Because the thrust output of the Agena-B was considerably less than that of the proposed Centaur, the weight of the Mariner spacecraft had to be reduced to about 200 kilograms. A spacecraft incorporating features of both the original Mariner A and the Ranger 3 unpiloted lunar landing vehicle was proposed by scientists at the Jet Propulsion Laboratory (JPL). As a result of this recommendation, NASA decided to build two of the smaller Mariner spacecraft and launch both vehicles to the vicinity of Venus in 1962. Key personnel involved in the Mariner project included Jack N. James, Dan Schneiderman, James R. Dempsey, Marshall S. Johnson, Nicholas A. Renzetti, and Robert J. Parks and William H. Pickering of JPL.

The basic structure of the spacecraft was a hexagonal frame made of magnesium and aluminum. A tubular aluminum superstructure, sun sensors, a transmitting antenna, gas jets (which enabled the attitude of the spacecraft to be controlled), and a small rocket engine for in-flight course corrections were attached. Six rectangular cases were attached to the frame of the spacecraft. These structures housed the circuitry for the scientific experiments and for communications and control. Other cases held a computer, the data encoder, and a silver-zinc storage battery. The battery was charged by some ten thousand solar cells, which were located on the Mariner’s solar panels. Because of the battery and the mechanism for recharging, the Mariner spacecraft was self-sufficient in power.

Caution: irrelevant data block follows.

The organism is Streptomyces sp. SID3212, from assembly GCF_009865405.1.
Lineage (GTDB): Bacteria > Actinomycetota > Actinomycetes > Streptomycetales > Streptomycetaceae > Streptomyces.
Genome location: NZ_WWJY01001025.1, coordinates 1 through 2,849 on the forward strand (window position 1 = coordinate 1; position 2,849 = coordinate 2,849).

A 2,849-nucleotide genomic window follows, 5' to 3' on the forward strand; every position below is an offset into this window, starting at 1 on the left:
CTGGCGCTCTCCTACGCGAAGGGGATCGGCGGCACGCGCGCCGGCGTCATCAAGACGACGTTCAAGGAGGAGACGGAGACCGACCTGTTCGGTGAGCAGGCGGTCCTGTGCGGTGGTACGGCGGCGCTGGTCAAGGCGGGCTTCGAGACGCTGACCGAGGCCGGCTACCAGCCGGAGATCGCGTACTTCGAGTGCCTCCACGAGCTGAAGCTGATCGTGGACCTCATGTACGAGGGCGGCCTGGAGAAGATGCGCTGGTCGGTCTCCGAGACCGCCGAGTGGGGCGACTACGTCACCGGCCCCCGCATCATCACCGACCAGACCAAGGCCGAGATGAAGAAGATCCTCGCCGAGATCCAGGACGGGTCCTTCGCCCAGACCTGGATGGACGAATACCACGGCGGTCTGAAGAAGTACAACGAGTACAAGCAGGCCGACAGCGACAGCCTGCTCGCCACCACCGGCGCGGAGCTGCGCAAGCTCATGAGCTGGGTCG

The instruments that would conduct experiments in space were attached, as well as a nondirectional antenna. The instruments consisted of a magnetometer, Geiger-Müller tubes, an ion chamber, a cosmic dust collector, and both microwave and microwave and infrared radiometers. The total weight of the spacecraft was 201.2 kilograms.

There were six major groups of experiments carried on the Mariner spacecraft: the microwave radiometer, infrared radiometer, magnetometer, cosmic dust detectors, charged particle detectors, and the solar plasma spectrometer. In the radiometer experiment, both microwaves and infrared wavelengths were to be gathered simultaneously by the two radiometers as they scanned the planetary surface. The microwaves were to be collected by a small parabolic receiving antenna and focused into a receiving horn. The infrared radiation was passed through a series of filters to separate two distinct wavelength regions. The encoded data were then to be returned to Earth. One of the purposes of this experiment was to observe limb brightening and darkening of Venus during the encounter in an attempt to determine the source of the high surface temperatures that were detected from Earth.

The Mariner 2 spacecraft.


A sensitive fluxgate magnetometer was carried aboard Mariner 2 so that it could detect magnetic fields both in the vicinity of Venus and during the flight to Venus. Measurements of the local magnetic field were to be taken every twenty seconds during the flight.